Title

Root cause analysis of non-infectious transfusion complications and the lessons learnt

Document Type

Article

Department

Pathology and Microbiology; Haematology/Oncology

Abstract

Background: Transfusion of blood and blood products can be associated with hazards which may be at times fatal. Timely reporting of transfusion reactions is imperative for root cause analysis and their prevention in future.
Methods: We retrospectively reviewed the transfusion reactions at our institution during last seven years. The data was retrieved from our computerized blood bank information system and by reviewing the medical charts of patients. The frequency of adverse effects, implicated products, wrong blood transfusion and its outcome were observed.
Results and conclusions: During study period (2006–2012), a total of 393,662 blood or blood products were transfused. There were 458 adverse events with an estimated rate of 1.16 per 1000 blood products administered. During 2011–2012, 121 transfusion reactions were reported of 119,921 transfused units. The most common adverse effects were allergic reactions (70 episodes of 121 or 57.8%) followed by febrile non hemolytic transfusion reactions or FNHTR (43 events of 121 or 35.5%). Transfusion associated dyspnea, circulatory overload and transfusion associated lung injury were less frequent. During the study period, 142,066 red cell units were transfused with nine recognized ABO-mismatch transfusions and two fatalities. The computed incidence of ABO-mismatch transfusion was 1 in 15,785 with a mortality rate of 1 in 71,033 units transfused. Etiology included: errors in final bed side check (n = 5), blood bank clerical errors (n = 3) and mislabeled tube (n = 1). A review of these cases prompted hospital transfusion committee for re-enforcing policies and protocols to minimize accidental ABO incompatible transfusions. We concluded that urticaria and FNHTR are the most frequent transfusion reactions in our setting. ABO mismatched blood transfusions are rare but preventable errors and result mainly from clerical imprecisions.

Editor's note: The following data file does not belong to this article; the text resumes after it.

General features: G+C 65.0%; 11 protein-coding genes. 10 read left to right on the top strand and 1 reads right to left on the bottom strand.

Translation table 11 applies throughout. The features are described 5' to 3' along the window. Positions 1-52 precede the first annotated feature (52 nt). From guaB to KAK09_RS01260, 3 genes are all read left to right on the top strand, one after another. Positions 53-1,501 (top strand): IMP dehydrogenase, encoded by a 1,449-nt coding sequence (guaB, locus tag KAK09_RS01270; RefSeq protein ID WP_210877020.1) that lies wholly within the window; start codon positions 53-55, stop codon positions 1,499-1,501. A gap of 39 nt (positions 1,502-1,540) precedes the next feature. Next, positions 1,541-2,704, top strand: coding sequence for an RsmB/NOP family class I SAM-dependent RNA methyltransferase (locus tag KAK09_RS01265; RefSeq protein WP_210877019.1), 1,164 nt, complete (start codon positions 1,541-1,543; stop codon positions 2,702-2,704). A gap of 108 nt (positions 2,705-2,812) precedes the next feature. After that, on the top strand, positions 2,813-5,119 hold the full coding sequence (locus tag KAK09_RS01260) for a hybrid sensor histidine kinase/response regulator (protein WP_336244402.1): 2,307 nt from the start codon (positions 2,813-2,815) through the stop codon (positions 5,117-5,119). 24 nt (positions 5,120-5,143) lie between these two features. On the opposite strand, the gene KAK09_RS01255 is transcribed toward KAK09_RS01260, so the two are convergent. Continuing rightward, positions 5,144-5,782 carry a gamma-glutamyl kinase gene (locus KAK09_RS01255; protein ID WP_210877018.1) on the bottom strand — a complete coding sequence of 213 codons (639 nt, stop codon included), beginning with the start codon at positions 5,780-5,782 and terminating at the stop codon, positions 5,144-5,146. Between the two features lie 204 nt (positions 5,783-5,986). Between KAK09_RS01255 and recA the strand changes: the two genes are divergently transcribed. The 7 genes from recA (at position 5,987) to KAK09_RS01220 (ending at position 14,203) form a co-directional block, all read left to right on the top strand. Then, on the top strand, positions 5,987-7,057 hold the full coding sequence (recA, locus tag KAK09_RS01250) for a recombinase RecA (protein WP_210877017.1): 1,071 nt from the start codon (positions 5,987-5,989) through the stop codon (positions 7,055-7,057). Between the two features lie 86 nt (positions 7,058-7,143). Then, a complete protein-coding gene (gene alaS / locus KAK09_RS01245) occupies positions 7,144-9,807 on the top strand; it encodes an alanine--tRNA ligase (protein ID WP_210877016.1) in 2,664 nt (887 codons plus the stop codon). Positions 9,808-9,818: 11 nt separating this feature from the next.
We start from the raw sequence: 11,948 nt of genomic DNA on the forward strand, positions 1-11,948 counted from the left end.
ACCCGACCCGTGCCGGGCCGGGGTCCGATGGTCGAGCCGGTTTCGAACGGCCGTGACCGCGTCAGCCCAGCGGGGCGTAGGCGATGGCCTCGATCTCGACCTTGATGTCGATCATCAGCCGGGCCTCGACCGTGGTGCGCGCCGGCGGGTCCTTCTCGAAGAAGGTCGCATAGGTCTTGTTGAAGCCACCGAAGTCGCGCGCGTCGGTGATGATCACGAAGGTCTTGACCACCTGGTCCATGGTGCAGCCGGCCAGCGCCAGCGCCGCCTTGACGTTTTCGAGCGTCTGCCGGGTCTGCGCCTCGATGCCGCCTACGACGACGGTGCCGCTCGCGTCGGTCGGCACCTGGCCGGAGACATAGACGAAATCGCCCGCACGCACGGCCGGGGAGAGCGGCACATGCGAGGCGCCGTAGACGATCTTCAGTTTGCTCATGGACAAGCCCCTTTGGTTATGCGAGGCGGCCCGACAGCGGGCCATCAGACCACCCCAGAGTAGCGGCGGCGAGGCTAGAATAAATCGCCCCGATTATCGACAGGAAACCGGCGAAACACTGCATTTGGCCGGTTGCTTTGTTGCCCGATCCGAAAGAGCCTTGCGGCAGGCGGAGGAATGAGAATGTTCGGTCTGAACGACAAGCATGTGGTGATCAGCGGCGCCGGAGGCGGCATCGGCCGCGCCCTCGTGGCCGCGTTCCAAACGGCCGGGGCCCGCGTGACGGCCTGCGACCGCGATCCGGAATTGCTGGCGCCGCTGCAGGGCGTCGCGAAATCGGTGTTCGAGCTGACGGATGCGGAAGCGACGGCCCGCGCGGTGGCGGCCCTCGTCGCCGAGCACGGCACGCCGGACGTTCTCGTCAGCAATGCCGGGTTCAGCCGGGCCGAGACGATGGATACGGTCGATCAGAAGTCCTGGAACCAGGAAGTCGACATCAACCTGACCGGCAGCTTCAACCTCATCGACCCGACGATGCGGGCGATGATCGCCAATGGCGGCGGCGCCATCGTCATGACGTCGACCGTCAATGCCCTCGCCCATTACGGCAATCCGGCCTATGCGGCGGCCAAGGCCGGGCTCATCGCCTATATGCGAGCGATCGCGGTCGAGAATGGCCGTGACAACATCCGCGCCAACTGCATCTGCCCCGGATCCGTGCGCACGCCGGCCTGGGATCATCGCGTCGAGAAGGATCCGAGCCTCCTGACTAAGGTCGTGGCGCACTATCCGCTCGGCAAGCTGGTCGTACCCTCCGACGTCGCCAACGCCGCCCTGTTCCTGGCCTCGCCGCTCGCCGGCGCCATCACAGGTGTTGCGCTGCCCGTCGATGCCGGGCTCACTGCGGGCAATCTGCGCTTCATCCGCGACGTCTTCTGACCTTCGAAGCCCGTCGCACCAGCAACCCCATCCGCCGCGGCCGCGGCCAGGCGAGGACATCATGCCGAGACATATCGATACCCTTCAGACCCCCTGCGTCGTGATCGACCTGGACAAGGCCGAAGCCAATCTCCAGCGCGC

Publication

Transfusion and Apheresis Science